The program ends with our organ player’s own Improvisation on “Nun jauchzt dem Herren, alle Welt.” Also in a free toccata-like style, the piece is a kaleidoscope of colors and sonorities that serves well its subject of jubilation, as well as being a virtuosic display piece that puts the Klais/Mayer organ front and center.


This is a wonderful disc for any organ music-lover. One can revel in these works if one wishes for the sheer beauty of their sound, without having to relate to their theological foundations. Plaudits to Bernhard Leonardy and Audite’s fine recording.


FANFARE: Jerry Dubins


This is a hybrid Super Audio CD playable on both regular and Super Audio CD players.
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Works on This Recording

1.
Magnificat "Tryptichon on the 8th ton" by Heino Schubert
Performer:  Bernhard Leonardy (Organ)
Period: 20th Century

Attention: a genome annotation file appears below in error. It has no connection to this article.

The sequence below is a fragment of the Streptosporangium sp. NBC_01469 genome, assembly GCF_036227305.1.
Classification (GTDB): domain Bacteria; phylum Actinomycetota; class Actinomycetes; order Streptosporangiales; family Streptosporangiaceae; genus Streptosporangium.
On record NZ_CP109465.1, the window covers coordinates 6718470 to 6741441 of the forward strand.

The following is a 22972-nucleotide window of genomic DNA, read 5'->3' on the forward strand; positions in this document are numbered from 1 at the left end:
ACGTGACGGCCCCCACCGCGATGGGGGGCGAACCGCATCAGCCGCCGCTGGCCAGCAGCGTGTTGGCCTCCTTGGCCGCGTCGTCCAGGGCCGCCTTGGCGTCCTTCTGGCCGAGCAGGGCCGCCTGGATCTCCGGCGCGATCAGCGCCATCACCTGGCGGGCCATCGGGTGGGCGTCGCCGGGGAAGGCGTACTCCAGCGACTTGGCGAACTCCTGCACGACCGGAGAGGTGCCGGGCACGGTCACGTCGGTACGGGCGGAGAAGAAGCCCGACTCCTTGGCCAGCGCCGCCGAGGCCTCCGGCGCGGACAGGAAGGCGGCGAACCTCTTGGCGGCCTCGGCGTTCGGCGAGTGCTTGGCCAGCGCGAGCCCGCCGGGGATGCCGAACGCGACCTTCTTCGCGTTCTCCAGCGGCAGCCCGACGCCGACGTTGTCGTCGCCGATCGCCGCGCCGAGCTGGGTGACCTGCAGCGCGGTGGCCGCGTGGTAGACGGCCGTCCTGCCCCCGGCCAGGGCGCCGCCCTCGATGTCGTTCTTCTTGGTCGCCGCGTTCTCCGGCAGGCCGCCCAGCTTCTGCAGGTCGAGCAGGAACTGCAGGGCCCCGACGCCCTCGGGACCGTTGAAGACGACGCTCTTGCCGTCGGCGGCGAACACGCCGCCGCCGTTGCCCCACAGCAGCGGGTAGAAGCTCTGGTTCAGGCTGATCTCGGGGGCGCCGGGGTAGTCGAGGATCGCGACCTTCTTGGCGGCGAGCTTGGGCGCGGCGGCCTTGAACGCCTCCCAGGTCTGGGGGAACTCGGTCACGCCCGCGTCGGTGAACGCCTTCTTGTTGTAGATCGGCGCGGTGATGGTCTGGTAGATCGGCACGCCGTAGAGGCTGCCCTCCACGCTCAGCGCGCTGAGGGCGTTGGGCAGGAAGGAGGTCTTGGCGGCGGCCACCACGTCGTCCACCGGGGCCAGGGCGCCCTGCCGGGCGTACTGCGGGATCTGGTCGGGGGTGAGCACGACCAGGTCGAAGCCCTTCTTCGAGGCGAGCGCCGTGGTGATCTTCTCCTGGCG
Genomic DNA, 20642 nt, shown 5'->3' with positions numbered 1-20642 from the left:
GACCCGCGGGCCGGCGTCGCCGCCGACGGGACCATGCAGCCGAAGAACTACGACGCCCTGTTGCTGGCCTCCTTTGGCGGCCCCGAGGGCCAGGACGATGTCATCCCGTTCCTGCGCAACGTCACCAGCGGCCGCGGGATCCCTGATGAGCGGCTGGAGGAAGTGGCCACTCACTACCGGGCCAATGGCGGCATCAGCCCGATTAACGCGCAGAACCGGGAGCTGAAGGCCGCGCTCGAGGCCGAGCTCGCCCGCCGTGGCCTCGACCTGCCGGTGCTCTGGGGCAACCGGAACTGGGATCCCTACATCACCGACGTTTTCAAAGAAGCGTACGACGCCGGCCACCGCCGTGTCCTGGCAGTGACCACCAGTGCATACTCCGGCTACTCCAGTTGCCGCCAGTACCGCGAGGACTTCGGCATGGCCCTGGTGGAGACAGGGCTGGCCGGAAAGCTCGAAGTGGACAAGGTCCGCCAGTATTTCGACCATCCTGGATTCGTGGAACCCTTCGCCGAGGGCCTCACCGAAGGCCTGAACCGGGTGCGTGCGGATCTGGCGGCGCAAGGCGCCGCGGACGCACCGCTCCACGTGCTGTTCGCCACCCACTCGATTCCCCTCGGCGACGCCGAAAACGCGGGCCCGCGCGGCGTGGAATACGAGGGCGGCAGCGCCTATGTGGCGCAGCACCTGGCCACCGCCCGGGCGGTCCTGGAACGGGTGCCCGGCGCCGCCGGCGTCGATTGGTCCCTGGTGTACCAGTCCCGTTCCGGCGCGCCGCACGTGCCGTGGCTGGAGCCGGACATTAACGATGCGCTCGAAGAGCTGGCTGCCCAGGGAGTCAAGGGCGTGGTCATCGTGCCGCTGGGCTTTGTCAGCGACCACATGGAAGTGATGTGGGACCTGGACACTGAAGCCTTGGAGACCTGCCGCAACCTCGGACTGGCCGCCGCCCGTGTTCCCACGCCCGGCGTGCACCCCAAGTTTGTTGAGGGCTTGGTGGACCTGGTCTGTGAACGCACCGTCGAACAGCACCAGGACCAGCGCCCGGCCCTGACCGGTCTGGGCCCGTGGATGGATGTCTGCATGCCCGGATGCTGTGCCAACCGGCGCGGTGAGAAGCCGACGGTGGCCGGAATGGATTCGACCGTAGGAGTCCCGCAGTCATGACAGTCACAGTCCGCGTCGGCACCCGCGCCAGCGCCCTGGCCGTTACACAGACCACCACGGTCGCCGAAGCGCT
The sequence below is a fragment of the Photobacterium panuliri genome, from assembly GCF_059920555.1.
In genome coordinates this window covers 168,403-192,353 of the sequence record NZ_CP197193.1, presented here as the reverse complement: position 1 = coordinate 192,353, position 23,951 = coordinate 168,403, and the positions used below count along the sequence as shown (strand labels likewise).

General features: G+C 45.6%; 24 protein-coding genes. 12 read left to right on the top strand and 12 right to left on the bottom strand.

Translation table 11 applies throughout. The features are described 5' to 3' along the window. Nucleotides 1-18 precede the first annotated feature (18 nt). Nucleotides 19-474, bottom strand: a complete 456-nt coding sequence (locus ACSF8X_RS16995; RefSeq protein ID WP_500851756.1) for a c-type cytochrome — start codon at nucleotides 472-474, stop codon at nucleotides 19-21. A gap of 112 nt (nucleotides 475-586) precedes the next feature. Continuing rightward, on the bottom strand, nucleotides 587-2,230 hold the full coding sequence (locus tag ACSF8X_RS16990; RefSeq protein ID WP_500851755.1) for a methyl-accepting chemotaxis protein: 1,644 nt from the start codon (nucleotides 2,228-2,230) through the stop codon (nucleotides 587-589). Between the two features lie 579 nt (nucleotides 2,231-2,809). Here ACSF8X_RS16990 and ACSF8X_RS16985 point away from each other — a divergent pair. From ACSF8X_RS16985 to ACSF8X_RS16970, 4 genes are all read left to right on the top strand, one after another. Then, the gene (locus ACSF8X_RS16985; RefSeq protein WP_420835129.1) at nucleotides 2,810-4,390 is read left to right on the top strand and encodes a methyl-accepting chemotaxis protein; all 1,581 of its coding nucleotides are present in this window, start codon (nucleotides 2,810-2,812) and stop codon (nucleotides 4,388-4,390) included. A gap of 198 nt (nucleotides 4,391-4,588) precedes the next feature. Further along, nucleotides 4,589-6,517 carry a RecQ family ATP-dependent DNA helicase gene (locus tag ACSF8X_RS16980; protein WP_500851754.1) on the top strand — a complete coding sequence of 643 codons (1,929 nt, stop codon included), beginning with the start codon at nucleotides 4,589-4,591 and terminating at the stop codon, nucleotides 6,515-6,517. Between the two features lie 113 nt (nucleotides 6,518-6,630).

Venue:  St Johann Basilica, Saarbrücken, Germany 
Notes: This selection is a stereo recording. 
2.
Sonata for Organ in C minor "94th Psalm" by Julius Reubke
Performer:  Bernhard Leonardy (Organ)
Period: Romantic 
Written: 1857; Germany 
Venue:  St Johann Basilica, Saarbrücken, Germany 
Notes: This selection is a stereo recording. 
3.
Die Bergpredigt, Op. 36 by Fred M. Bauersachs
Performer:  Bernhard Leonardy (Organ)
Period: 20th Century 
Venue:  St Johann Basilica, Saarbrücken, Germany 
Notes: This selection is a stereo recording. 
4.
Fantasia on "Sonne der Gerechtigkeit", Op. 66 by Kurt Hessenberg
Performer:  Bernhard Leonardy (Organ)
Period: 20th Century 
Written: Germany 
Venue:  St Johann Basilica, Saarbrücken, Germany 
Notes: This selection is a stereo recording. 
5.
Improvisation on "Nun jauchzt dem Herren, alle Welt" by Bernhard Leonardy
Performer:  Bernhard Leonardy (Organ)
Period: 20th Century 
Written: Germany 
Venue:  St Johann Basilica, Saarbrücken, Germany 
Notes: This selection is a stereo recording.